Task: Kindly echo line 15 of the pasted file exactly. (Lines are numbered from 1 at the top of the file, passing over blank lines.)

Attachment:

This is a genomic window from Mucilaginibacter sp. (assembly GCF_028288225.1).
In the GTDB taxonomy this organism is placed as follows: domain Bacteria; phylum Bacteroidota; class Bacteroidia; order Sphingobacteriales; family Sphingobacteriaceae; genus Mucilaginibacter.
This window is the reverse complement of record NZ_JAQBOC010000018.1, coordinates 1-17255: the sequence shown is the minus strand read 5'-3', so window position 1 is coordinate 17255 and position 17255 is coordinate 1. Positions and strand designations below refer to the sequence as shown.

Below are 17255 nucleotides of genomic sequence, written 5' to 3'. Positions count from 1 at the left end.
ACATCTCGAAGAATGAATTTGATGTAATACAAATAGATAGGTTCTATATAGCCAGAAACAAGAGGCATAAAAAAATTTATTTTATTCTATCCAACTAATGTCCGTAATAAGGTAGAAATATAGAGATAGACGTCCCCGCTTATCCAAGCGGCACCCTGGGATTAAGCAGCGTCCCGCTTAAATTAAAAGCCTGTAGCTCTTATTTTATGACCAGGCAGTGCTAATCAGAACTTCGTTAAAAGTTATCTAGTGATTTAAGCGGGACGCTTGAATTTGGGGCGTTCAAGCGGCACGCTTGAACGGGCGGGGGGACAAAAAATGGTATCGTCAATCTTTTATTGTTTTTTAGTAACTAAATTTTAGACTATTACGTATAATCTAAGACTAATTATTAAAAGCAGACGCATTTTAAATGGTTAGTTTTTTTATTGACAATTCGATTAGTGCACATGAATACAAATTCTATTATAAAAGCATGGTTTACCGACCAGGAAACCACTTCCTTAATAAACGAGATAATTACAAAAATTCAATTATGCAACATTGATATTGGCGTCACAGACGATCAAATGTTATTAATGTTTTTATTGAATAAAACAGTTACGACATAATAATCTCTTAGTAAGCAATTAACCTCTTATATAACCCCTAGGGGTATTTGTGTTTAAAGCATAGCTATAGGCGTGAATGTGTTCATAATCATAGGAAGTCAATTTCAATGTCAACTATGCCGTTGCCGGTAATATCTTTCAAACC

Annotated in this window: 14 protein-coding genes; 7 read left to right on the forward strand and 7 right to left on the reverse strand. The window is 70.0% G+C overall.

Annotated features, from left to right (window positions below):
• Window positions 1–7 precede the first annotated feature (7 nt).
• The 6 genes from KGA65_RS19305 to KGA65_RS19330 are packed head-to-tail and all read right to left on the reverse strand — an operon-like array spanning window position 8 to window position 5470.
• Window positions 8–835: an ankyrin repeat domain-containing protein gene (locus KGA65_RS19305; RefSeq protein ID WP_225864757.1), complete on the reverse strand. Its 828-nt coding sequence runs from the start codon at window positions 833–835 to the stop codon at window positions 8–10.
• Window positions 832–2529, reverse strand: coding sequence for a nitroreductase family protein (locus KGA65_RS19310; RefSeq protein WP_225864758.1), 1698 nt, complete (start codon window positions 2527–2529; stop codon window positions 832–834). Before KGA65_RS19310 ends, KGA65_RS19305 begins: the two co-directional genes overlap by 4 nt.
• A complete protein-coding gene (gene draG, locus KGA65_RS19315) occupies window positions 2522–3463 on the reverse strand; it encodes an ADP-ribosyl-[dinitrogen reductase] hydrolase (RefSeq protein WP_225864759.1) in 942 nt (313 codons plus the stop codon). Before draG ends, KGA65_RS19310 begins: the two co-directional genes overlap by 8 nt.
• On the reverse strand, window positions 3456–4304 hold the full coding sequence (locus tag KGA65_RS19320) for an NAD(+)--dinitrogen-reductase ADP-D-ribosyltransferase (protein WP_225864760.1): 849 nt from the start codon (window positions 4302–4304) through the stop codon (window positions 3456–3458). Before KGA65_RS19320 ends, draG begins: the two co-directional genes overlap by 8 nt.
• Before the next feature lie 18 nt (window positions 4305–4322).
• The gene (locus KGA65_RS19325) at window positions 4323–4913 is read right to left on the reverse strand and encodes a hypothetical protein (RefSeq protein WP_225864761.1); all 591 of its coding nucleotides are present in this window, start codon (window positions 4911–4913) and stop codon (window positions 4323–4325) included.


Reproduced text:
• The gene (locus KGA65_RS19325) at window positions 4323–4913 is read right to left on the reverse strand and encodes a hypothetical protein (RefSeq protein WP_225864761.1); all 591 of its coding nucleotides are present in this window, start codon (window positions 4911–4913) and stop codon (window positions 4323–4325) included.